John Tagg: "Knocking Around between Money, Sex, and Boredom": Walker Evans in Havana and New York City

Black and white photograph of an old bed in a small room.
Hudson Street Boarding House Detail, New York (1931–33), film negative, 6.5" x 8.5". photo / Walker Evans / Walker Evans Archive, the Metropolitan Museum of Art
Two men in the front row of an auditorium talking, one standing and one seated.
Department of art chair and associate professor Michael Ashkin (at right) talks with guest critic John Tagg prior to Tagg's lecture. William Staffeld / AAP
Head and shoulders view of man in an auditorium, with people in the background.
John Tagg, SUNY Distinguished Professor of Art History at Binghamton University, during his introduction in the Abby and Howard Milstein Auditorium. William Staffeld / AAP
Man standing at lecturn reading from a text.
John Tagg during his lecture in Milstein Hall. William Staffeld / AAP
Man with glasses looking up while talking in a dark room.
John Tagg lecturing in Milstein Hall. William Staffeld / AAP

Looking at forms of photographic practice not previously considered part of the history of photography, John Tagg writes about photography not as a self-contained medium but as a complex apparatus whose social effects and effects of meaning are multiple and diverse. From here, his interests have extended to the ways in which we construct histories of cultural technologies and visual regimes and to the range of theoretical debates that, since the 1970s, have transformed the methodologies of art history. Curator of the influential 1979 Hayward Gallery exhibition, Three Perspectives on Photography, Tagg's books include The Burden of Representation, Essays on Photographies and Histories, Grounds of Dispute: Art History, Cultural Politics and the Discursive Field, and The Disciplinary Frame: Photographic Truths and the Capture of Meaning. His writings have been translated into more than 15 languages. Born in the northeast of England, Tagg lives and works in Upstate New York, where he is SUNY Distinguished Professor of Art History at Binghamton University.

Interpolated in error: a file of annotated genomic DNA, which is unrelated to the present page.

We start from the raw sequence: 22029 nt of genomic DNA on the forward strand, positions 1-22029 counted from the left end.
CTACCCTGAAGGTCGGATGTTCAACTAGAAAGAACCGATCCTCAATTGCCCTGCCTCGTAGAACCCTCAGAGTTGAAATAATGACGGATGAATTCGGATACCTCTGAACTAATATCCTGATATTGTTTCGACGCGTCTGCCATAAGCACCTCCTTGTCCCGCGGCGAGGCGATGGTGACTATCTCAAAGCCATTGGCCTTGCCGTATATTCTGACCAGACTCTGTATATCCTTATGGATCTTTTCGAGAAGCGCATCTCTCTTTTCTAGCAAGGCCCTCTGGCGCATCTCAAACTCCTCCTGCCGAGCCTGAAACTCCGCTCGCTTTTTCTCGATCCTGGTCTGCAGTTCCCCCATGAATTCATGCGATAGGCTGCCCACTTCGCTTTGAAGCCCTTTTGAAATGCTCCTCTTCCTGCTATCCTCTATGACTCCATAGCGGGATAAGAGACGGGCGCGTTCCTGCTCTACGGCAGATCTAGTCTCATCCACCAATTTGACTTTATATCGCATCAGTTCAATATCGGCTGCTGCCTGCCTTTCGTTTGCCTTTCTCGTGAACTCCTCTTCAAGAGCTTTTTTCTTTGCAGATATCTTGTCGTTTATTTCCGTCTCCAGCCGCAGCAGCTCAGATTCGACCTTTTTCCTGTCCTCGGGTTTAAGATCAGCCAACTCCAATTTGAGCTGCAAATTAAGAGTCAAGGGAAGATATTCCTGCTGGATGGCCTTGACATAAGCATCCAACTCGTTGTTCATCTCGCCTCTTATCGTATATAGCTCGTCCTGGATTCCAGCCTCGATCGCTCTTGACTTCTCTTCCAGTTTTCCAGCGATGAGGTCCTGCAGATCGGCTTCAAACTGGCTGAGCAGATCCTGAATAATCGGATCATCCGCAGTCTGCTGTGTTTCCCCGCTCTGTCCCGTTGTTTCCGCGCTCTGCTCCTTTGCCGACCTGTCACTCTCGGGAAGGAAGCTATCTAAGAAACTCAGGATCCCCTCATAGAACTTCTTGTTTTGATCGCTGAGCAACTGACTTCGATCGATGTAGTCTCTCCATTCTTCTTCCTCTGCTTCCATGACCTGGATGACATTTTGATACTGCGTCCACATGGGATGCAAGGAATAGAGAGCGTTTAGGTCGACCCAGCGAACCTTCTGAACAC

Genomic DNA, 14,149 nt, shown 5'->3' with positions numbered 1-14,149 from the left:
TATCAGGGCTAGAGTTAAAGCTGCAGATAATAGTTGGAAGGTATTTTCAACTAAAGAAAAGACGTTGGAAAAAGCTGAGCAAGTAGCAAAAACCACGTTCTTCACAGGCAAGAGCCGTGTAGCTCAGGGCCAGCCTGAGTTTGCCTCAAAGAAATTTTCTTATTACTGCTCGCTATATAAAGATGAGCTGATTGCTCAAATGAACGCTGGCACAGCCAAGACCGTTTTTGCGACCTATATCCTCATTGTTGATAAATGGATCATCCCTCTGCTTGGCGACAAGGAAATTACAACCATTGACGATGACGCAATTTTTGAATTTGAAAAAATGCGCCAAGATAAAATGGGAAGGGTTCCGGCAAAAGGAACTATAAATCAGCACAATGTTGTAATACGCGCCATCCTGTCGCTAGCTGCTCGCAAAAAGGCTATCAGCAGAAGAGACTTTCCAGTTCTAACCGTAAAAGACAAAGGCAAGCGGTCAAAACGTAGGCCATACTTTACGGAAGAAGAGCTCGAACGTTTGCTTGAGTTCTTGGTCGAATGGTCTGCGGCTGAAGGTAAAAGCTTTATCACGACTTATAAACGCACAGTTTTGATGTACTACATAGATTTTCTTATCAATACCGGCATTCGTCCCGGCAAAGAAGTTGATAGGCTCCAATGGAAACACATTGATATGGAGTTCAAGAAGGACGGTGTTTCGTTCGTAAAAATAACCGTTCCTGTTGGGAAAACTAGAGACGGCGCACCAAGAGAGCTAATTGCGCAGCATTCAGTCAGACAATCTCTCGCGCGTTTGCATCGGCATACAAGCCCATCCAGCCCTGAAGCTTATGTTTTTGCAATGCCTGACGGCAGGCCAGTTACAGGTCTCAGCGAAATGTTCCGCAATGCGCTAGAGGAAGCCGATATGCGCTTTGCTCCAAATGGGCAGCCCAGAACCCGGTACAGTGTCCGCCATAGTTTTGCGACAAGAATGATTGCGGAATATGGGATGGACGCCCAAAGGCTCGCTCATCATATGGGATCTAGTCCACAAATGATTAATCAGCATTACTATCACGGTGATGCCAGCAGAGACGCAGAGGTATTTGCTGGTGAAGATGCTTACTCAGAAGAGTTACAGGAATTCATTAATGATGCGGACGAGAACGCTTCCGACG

Abstract:

In a short memoir of his arrival in Havana written in July 1933 following his return from a 30-day trip to Cuba, Walker Evans thought back on his first meeting with the Cuban journalist José Antonio Fernandez de Castro. It was a meeting that had left him wondering, "Is this man knocking around between money, sex, and boredom, or has he something else up his sleeve?" Evans's question applies just as aptly to his own life at this time, raising issues largely kept at bay in writings on Evans that have an undeniable if hard to focus relationship to the understanding of his photographic work from this period. Moving between Havana and New York City, Tagg asks about the passage between work and biography, but also about the conjunction of sex and work and what is secured by the refusal to speak about it when looking at photographs by Evans.